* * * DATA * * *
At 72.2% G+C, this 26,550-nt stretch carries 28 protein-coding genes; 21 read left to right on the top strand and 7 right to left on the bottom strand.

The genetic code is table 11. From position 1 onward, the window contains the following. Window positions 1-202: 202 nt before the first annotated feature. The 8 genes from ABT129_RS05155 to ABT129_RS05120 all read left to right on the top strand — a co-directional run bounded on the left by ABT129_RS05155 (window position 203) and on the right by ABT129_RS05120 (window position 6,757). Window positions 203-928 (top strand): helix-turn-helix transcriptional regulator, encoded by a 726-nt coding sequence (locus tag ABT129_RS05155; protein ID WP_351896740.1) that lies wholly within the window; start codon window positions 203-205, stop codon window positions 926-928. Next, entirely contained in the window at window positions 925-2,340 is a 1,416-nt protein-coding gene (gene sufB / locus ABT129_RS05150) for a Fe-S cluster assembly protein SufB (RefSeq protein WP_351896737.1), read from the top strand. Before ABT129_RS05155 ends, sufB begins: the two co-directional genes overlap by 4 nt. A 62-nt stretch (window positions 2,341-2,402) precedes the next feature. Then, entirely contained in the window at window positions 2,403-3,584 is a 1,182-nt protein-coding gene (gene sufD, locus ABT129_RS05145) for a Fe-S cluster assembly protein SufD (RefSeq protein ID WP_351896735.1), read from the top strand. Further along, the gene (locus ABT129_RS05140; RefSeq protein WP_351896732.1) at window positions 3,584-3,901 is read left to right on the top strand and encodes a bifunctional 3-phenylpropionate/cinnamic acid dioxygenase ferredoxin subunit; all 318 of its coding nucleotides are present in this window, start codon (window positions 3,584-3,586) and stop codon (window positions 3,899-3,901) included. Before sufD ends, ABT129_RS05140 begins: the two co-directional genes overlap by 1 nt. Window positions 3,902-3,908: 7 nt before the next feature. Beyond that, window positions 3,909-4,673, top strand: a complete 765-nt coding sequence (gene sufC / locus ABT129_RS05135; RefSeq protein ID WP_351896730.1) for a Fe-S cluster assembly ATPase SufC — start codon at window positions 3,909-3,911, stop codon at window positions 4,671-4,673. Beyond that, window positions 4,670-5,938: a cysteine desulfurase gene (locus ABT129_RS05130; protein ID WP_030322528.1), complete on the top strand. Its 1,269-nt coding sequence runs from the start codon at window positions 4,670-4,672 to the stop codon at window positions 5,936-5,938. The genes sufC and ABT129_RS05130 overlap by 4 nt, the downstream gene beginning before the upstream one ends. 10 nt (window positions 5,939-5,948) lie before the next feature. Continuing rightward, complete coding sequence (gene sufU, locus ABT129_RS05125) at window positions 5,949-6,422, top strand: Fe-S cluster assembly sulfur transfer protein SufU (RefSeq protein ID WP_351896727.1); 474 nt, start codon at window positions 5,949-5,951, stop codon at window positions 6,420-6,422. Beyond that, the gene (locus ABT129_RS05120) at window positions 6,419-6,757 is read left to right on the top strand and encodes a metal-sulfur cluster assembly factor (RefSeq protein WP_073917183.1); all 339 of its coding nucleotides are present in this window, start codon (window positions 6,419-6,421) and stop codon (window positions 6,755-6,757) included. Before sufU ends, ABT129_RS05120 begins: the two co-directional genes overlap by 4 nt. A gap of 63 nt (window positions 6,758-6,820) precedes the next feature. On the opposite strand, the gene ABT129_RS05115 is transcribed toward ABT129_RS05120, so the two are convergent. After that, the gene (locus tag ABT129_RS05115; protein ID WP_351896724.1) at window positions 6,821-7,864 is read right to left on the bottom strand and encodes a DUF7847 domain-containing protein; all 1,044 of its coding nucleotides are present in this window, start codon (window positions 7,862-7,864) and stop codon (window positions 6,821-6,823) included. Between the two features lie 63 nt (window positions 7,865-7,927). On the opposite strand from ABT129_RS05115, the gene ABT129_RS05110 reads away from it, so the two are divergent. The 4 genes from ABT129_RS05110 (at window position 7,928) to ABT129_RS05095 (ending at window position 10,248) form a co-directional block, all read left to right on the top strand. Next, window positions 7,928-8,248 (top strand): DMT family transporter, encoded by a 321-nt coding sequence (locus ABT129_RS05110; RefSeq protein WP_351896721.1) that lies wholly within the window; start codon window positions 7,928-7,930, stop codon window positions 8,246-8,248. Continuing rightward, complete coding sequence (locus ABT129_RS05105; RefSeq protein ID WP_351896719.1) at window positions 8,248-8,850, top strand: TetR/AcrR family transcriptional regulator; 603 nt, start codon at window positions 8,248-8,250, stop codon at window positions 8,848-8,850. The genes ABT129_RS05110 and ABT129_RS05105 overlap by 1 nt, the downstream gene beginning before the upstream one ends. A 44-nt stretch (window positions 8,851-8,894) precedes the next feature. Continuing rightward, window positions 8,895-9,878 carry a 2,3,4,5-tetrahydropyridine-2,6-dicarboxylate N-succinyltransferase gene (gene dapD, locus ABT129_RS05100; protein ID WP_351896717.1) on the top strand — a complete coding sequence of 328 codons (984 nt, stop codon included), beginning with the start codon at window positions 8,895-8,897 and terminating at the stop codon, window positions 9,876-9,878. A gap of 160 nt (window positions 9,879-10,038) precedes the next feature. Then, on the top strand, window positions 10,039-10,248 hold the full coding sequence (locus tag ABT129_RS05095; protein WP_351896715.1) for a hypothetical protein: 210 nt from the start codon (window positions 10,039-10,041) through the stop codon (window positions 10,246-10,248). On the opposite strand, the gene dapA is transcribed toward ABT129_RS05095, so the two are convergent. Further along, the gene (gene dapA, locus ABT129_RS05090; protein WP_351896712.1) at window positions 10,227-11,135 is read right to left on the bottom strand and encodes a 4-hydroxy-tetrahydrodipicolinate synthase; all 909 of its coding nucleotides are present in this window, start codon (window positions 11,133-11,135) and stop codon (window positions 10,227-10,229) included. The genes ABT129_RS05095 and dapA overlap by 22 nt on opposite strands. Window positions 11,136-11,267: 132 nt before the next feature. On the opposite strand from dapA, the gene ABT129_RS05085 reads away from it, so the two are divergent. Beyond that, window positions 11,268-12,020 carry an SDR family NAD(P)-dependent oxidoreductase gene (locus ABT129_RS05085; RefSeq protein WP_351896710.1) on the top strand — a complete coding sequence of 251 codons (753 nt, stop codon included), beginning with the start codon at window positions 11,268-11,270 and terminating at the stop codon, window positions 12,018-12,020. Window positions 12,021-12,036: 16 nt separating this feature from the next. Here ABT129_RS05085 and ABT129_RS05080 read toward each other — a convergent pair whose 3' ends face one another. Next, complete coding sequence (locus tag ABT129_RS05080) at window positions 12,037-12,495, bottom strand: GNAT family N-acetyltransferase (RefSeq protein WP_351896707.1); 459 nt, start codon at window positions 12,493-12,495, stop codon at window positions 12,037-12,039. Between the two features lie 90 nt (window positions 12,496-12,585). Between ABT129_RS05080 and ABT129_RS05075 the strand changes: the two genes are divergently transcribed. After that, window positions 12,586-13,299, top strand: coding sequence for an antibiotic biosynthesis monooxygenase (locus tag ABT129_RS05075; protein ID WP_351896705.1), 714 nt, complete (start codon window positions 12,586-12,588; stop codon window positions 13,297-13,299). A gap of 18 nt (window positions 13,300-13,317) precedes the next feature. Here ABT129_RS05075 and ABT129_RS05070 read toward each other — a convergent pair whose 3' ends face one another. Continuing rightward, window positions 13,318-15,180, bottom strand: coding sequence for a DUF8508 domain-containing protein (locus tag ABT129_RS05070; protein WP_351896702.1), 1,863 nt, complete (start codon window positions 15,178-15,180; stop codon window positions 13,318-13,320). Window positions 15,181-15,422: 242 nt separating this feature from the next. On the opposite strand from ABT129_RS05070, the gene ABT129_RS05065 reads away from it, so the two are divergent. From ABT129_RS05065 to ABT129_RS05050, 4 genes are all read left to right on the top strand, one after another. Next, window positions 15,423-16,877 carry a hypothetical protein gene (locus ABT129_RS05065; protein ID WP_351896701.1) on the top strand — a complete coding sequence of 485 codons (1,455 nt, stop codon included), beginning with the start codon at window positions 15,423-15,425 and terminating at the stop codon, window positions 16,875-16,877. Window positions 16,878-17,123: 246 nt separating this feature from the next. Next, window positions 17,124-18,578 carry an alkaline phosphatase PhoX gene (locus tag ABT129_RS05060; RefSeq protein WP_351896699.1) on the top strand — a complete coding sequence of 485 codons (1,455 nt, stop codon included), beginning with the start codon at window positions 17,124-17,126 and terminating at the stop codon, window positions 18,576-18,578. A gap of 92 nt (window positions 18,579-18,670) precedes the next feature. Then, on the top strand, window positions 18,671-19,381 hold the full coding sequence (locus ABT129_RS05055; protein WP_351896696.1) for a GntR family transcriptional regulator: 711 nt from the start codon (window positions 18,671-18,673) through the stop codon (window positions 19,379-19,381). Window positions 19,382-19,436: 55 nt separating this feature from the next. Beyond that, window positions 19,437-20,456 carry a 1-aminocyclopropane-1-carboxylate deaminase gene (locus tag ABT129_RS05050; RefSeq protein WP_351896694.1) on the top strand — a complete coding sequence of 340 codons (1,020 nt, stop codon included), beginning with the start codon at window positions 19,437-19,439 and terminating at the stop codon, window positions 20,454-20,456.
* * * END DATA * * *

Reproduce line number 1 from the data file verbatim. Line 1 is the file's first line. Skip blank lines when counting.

At 72.2% G+C, this 26,550-nt stretch carries 28 protein-coding genes; 21 read left to right on the top strand and 7 right to left on the bottom strand.